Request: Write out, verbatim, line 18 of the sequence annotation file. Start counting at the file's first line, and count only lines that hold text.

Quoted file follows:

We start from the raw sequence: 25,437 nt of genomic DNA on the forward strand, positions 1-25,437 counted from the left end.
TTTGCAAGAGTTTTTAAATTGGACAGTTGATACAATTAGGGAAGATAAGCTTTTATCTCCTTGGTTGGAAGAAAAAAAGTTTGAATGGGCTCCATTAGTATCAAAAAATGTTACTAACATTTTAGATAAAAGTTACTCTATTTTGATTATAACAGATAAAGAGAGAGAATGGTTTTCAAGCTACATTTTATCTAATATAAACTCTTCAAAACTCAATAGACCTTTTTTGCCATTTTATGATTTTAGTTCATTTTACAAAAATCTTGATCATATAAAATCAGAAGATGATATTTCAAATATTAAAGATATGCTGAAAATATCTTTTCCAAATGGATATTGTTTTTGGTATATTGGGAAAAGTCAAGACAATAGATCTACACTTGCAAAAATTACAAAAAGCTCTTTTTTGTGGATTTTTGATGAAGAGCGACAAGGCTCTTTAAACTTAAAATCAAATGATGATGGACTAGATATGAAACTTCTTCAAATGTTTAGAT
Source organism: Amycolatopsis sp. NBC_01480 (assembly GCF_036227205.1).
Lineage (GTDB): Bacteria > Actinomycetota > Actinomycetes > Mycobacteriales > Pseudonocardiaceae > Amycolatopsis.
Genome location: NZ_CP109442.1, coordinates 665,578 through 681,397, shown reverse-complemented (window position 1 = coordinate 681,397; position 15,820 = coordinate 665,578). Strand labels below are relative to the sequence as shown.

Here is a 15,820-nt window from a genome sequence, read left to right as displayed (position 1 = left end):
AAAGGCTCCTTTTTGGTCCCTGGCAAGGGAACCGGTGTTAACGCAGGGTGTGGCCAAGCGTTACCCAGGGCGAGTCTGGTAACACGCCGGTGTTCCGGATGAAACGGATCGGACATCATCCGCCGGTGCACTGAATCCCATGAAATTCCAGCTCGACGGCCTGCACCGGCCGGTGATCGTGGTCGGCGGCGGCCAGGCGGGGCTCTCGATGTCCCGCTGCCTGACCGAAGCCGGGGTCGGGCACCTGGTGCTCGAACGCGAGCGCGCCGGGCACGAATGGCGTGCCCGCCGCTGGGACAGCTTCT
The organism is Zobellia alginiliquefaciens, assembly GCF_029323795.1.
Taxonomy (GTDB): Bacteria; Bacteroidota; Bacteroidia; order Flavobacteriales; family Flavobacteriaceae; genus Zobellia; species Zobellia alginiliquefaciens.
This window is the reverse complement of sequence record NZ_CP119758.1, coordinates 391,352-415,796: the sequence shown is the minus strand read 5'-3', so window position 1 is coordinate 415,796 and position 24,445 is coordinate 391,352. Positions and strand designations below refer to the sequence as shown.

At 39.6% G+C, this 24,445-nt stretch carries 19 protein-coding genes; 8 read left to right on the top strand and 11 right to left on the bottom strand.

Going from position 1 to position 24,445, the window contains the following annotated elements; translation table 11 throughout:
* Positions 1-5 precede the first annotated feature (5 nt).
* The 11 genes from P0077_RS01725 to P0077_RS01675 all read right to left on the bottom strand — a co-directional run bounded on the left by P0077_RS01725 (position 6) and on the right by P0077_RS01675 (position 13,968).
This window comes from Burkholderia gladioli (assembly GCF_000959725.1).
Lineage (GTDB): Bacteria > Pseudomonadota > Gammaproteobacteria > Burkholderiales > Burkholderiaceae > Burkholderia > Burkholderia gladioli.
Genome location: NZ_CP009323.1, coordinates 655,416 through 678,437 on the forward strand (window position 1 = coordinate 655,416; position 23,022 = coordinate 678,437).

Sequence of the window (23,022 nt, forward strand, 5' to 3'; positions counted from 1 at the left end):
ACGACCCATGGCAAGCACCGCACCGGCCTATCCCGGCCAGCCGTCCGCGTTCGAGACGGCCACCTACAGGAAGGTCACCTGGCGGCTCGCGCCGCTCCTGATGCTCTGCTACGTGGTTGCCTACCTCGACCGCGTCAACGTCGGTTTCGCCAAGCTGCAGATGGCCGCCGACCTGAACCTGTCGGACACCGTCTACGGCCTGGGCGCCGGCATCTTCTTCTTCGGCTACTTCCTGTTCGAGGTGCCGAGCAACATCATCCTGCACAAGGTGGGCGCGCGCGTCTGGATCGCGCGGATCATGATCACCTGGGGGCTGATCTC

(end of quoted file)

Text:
Sequence of the window (23,022 nt, forward strand, 5' to 3'; positions counted from 1 at the left end):